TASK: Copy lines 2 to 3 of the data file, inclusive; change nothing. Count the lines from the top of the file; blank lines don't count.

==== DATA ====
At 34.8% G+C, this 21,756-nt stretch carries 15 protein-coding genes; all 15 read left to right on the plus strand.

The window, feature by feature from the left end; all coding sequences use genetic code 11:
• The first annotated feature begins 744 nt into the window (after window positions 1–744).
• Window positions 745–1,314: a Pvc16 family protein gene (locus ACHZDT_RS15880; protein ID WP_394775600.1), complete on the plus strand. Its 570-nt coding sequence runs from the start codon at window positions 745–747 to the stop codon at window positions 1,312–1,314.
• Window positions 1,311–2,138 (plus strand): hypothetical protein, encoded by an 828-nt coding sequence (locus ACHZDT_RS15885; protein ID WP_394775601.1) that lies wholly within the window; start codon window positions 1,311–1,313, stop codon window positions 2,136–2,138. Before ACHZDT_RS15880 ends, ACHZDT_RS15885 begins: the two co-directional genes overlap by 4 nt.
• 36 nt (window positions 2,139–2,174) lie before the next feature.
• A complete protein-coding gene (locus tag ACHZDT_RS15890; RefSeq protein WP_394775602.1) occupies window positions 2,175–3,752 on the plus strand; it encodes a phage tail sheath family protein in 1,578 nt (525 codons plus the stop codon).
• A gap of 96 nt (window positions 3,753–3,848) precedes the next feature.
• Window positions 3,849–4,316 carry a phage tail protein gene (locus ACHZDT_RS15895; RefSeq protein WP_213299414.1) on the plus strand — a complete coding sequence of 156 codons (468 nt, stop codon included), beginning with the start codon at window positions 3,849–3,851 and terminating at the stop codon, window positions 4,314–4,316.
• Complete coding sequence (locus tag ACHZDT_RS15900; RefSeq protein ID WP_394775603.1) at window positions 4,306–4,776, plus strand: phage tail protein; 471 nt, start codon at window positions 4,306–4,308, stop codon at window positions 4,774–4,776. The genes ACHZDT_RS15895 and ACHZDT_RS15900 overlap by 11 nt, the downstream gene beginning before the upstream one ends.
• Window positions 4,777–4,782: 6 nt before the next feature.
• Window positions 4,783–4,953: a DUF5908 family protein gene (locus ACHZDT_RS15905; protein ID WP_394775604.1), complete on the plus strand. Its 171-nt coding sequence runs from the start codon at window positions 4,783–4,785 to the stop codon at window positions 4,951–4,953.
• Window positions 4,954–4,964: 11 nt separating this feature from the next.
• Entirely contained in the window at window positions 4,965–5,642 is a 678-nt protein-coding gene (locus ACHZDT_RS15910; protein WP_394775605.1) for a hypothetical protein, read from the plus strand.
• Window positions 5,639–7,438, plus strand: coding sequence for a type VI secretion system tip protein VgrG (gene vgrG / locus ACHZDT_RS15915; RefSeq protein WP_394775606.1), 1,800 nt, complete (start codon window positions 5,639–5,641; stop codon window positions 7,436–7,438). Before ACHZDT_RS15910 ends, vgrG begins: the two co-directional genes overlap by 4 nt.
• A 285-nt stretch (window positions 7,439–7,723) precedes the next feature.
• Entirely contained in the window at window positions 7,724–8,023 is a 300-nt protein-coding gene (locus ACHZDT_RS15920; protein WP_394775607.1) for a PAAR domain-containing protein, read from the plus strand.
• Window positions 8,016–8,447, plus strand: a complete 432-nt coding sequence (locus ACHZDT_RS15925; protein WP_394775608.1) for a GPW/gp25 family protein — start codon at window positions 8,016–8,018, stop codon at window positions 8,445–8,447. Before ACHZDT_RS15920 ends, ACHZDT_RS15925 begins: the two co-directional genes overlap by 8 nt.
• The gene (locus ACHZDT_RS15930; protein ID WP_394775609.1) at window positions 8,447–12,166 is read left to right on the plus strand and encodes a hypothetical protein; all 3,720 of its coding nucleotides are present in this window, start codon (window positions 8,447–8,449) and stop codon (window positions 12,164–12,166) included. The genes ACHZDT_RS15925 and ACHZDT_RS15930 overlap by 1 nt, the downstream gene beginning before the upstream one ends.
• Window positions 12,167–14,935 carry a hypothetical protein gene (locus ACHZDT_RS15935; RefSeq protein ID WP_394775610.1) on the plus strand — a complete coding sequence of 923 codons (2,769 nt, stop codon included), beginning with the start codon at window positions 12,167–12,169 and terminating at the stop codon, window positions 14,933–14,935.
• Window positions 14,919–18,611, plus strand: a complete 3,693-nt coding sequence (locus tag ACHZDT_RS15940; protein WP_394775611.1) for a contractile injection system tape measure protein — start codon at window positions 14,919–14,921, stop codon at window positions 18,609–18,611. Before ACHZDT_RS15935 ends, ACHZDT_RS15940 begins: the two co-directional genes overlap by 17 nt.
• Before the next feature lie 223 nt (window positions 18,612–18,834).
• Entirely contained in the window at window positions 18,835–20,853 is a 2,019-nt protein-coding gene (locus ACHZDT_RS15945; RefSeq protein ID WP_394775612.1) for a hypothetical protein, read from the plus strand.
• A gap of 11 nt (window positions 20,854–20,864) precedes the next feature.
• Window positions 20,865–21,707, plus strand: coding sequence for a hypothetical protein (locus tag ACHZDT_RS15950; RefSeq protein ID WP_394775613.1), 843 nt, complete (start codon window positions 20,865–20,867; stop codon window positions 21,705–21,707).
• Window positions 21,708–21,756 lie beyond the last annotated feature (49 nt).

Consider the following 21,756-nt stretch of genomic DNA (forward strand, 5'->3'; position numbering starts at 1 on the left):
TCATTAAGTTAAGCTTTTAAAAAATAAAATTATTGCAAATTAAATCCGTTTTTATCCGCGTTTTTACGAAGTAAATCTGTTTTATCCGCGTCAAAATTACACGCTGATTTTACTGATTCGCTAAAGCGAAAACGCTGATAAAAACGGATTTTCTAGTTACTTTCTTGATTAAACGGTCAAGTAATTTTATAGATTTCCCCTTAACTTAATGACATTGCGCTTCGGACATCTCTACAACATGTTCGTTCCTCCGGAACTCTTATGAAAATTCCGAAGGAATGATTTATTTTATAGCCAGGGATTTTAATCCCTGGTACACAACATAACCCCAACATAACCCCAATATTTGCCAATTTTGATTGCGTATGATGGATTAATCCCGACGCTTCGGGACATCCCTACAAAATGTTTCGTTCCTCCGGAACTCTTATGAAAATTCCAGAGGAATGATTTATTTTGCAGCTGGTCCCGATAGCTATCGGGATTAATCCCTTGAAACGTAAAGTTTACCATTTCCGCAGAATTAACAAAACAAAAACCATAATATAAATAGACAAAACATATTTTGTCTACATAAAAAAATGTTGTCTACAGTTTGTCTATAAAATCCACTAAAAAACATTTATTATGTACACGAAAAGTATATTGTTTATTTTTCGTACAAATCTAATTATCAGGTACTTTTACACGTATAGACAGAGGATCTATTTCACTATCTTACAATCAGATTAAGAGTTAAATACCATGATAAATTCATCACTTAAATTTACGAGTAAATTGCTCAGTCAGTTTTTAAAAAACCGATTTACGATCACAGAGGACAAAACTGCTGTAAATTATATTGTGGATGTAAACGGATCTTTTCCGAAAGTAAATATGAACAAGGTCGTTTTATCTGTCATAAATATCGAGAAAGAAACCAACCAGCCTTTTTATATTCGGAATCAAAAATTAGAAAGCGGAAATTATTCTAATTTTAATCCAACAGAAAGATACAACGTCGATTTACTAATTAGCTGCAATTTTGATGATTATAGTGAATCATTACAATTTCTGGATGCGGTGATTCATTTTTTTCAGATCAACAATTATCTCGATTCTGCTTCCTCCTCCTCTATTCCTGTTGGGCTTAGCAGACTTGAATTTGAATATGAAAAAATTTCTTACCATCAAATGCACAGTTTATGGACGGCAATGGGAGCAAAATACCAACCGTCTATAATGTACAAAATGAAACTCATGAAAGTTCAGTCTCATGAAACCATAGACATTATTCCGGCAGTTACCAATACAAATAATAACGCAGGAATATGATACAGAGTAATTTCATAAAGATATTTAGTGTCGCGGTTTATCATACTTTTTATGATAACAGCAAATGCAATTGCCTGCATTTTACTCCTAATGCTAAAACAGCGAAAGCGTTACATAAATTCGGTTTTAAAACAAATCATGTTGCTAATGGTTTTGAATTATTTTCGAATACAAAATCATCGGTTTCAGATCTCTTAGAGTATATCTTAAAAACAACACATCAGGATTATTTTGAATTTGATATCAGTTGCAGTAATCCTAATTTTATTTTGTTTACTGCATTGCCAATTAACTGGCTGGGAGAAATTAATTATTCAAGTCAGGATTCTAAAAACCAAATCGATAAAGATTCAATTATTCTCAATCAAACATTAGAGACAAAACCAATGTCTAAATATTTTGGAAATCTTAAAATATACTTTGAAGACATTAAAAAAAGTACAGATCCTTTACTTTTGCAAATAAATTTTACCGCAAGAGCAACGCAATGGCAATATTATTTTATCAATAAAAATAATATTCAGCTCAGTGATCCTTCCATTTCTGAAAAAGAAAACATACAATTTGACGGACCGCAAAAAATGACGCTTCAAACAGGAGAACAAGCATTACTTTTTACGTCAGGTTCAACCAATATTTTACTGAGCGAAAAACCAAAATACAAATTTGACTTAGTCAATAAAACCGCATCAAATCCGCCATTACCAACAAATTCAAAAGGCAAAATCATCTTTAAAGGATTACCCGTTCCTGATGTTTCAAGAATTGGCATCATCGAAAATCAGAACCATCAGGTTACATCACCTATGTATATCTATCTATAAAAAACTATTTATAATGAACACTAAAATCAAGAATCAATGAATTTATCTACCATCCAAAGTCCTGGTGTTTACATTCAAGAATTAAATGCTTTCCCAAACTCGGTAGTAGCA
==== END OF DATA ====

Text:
The window, feature by feature from the left end; all coding sequences use genetic code 11:
• The first annotated feature begins 744 nt into the window (after window positions 1–744).